Are you ready for November baseball?

The 2016 World Series, a Fall Classic that has captivated the country, resumes Tuesday night in Cleveland. The Indians, an overlooked team entering the series, are one win away from sticking a dagger into the hearts of Chicago Cubs fans from coast to coast.

Most people thought a Cubs championship was a given after they took care of business against the Dodgers. Watching the city celebrate its first National League pennant in 71 years made it feel an awful lot like Boston in 2004.

The difference, of course, is that the ’04 Red Sox never gave the St. Louis Cardinals a chance to get up off the mat and make that World Series a battle. That Red Sox team made it to the World Series by becoming the first baseball team ever to rally from a 3-0 deficit in a best-of-seven series when they beat the Yankees.

As the country got ready for that 2004 series, it seemed a fait accompli that the Sox would roll to victory. In fact, the Cardinals weren’t happy about everyone’s obsession with Boston’s chance to break the long-dreaded “Curse of the Bambino.”

Before the series began, Dan Shaughnessy of The Boston Globe wrote there was “some sentiment in St. Louis that the National League champions have been disrespected.”

It’s often forgotten now, but Game 1 of that 2004 World Series was its own epic struggle. The Red Sox jumped out to a 4-0 lead in the first when David Ortiz hit a three-run shot in his first World Series at bat. By the end of the third inning it was 7-2. Beers and tears flowed freely as Sox fans watched the beginning of the end of 86 years of disappointment.

Yet there was fear in the stands by the eighth. Manny Ramirez made errors on consecutive plays and the Cardinals tied the game at 9-9. Keith Foulke gave up the unearned runs in the eighth as Red Sox manager Terry Francona showed his willingness to tinker with the standard bullpen order in a playoff series. It’s something he continues to do now with relievers Andrew Miller and Cody Allen.

The Sox ultimately won that game thanks to a Cardinals’ error and a towering two-run shot by Mark Bellhorn that hit the upper reaches of the Pesky Pole in right. Had it been six inches to the right it would’ve been a foul ball. It wasn’t. The Sox survived the night and New England let out a sigh of relief.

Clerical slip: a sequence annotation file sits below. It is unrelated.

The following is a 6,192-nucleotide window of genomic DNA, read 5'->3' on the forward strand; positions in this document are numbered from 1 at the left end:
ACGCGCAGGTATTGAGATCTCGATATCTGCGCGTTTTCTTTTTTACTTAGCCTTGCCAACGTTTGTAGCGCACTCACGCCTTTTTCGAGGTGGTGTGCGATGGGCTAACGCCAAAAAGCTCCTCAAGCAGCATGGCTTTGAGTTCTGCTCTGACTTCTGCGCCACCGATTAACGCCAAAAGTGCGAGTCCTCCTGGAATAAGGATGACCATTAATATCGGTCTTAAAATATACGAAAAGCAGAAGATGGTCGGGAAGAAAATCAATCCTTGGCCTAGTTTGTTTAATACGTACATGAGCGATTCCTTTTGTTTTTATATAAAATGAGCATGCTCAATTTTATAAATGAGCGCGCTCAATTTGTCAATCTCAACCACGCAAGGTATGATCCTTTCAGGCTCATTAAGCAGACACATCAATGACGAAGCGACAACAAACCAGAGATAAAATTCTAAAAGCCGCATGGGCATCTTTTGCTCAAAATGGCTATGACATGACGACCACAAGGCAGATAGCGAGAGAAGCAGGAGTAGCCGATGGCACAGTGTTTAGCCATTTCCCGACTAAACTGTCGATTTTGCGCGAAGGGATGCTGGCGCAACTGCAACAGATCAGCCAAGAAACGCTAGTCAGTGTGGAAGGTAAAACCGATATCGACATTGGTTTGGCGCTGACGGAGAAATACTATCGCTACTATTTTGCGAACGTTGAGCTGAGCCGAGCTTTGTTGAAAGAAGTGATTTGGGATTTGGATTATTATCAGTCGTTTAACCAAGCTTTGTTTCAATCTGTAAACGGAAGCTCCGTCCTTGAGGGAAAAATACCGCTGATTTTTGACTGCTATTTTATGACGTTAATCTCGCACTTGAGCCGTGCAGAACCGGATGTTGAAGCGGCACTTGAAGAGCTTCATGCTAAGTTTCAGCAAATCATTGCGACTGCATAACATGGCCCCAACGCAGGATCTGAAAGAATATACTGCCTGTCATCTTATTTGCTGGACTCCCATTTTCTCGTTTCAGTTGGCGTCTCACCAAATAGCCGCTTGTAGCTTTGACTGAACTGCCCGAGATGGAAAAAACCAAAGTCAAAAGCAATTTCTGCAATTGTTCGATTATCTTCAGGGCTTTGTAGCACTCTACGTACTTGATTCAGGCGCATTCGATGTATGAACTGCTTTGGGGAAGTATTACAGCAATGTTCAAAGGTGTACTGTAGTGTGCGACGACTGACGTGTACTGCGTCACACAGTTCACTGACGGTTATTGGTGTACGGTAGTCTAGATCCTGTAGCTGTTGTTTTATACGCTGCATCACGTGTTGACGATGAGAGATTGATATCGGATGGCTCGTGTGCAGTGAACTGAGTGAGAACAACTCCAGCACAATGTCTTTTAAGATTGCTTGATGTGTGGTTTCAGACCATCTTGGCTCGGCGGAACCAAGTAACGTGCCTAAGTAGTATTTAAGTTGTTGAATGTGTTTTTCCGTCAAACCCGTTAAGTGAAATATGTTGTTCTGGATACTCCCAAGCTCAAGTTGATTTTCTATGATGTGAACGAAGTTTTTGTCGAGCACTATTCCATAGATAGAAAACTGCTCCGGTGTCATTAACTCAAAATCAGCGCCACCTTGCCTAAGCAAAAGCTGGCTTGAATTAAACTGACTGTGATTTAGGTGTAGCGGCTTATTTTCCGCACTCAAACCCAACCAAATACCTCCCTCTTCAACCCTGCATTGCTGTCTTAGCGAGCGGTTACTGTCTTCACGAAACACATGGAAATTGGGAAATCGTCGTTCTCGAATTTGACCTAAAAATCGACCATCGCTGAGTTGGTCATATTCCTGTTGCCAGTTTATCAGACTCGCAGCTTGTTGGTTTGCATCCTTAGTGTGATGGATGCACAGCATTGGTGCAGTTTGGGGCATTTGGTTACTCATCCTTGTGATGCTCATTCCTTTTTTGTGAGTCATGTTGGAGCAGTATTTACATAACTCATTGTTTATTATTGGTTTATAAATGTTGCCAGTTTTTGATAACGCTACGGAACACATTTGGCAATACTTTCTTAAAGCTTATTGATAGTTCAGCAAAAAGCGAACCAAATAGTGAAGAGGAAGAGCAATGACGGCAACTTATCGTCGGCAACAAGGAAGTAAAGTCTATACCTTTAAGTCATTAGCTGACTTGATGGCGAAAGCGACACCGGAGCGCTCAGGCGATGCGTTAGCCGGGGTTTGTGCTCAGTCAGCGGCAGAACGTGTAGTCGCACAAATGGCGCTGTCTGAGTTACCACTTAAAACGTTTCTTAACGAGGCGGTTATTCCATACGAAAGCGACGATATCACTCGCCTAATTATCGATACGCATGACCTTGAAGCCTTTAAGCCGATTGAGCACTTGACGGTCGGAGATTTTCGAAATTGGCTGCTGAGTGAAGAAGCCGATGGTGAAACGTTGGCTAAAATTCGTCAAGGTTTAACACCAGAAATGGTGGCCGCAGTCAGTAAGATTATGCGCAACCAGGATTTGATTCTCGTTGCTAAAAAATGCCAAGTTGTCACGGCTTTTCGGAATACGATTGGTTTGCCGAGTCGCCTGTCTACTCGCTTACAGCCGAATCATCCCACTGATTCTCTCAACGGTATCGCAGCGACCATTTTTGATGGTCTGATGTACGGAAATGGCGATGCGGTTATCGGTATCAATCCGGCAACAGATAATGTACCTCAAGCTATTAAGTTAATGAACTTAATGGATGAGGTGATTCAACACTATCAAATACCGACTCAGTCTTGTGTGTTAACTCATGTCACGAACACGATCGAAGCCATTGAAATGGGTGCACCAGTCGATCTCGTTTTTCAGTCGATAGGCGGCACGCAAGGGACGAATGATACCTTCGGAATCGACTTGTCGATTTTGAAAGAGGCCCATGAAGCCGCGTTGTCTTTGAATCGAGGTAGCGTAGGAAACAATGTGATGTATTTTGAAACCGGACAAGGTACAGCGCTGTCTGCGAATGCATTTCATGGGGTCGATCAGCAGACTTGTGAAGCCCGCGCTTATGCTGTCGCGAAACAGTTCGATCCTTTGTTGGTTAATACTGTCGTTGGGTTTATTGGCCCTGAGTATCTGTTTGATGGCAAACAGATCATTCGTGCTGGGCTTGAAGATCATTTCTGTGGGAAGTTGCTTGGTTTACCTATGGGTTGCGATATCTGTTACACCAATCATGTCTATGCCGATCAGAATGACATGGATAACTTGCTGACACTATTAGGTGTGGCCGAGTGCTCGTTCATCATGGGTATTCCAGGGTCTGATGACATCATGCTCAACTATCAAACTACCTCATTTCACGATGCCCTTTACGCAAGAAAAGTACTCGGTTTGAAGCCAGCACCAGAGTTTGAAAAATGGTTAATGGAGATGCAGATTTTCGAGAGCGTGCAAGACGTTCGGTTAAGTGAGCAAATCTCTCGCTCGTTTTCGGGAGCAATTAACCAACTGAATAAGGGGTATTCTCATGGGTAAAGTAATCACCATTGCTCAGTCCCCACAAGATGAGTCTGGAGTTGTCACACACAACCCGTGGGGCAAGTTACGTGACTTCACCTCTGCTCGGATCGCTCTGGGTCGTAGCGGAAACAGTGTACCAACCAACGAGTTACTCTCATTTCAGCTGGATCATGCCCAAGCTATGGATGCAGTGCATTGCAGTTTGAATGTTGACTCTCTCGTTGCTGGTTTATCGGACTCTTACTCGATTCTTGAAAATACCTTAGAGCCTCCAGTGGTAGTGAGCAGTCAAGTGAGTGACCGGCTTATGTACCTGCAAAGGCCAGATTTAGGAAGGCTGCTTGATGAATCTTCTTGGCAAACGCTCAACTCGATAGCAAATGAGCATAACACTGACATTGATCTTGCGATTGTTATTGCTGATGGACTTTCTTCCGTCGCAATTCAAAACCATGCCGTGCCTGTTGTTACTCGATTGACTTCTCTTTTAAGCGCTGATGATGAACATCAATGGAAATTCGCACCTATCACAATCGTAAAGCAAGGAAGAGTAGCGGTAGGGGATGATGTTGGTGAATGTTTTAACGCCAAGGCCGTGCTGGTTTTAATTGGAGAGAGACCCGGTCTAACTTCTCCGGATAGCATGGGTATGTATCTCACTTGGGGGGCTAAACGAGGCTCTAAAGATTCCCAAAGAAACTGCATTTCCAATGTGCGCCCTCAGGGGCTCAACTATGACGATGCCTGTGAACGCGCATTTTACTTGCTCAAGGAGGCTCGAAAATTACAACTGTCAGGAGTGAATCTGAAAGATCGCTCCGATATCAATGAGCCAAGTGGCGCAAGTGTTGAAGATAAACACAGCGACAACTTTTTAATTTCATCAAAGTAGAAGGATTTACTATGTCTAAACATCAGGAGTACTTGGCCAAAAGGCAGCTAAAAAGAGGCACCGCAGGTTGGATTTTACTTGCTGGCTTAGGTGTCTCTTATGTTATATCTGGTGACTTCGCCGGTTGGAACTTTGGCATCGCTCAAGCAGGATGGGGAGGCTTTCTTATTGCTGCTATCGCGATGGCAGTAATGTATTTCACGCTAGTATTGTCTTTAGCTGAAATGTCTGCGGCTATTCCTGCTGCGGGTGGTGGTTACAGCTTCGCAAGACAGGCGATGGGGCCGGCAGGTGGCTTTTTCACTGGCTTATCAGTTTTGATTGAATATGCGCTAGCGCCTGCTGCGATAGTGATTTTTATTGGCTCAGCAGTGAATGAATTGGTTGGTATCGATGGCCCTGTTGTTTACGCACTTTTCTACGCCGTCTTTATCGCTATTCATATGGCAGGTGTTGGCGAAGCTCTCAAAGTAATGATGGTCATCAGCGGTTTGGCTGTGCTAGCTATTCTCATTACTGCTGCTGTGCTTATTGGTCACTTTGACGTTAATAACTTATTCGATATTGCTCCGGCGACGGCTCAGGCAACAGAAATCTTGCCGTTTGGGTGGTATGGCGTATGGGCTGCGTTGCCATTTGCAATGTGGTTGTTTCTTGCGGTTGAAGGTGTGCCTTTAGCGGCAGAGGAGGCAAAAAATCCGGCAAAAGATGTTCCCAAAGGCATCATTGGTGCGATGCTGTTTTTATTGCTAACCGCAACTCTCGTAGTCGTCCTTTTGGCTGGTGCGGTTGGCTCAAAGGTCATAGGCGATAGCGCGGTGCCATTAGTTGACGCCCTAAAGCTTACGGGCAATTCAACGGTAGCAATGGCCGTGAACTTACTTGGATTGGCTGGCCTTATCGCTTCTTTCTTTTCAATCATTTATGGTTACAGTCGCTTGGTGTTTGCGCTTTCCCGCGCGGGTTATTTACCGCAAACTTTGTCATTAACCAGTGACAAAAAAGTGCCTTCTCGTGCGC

From there, the self-proclaimed Idiots rolled through the Cardinals, outscoring them 13-3 over the next three games and beginning a party that would last through the winter.

That same party atmosphere was supposed to take place in Chicago this past weekend. Yet the Indians – feeling every bit as disrespected as the 2004 Cardinals – had other plans. Francona has been masterful with the use of his bullpen and led his team to two straight wins at Wrigley Field.

The Indians, however, were unable to put away the Cubs on Sunday night. This time it was Chicago Manager Joe Maddon pushing all the right buttons, getting 22/3 innings of scoreless relief from closer Aroldis Chapman to seal the win.

Madden admitted his team, and the city of Chicago, may have had a little trouble with the nervousness associated with ending a 108-year championship drought. He also thinks Sunday night’s 3-2 win got them past that. Now he must lead his team to two more wins at Progressive Field in Cleveland.

Francona knows a 3-2 series lead isn’t safe. In addition to leading his Red Sox back from the 3-0 deficit against the Yankees in 2004 he led the 2007 Sox back from a 3-1 deficit in the ALCS – against the Indians.

Now Tito will try to keep that from happening – and stop any more comparisons between the 2016 Cubs and the team he led to history in 2004.

Tom Caron is a studio host for the Red Sox broadcast on NESN. His column appears in the Portland Press Herald on Tuesdays.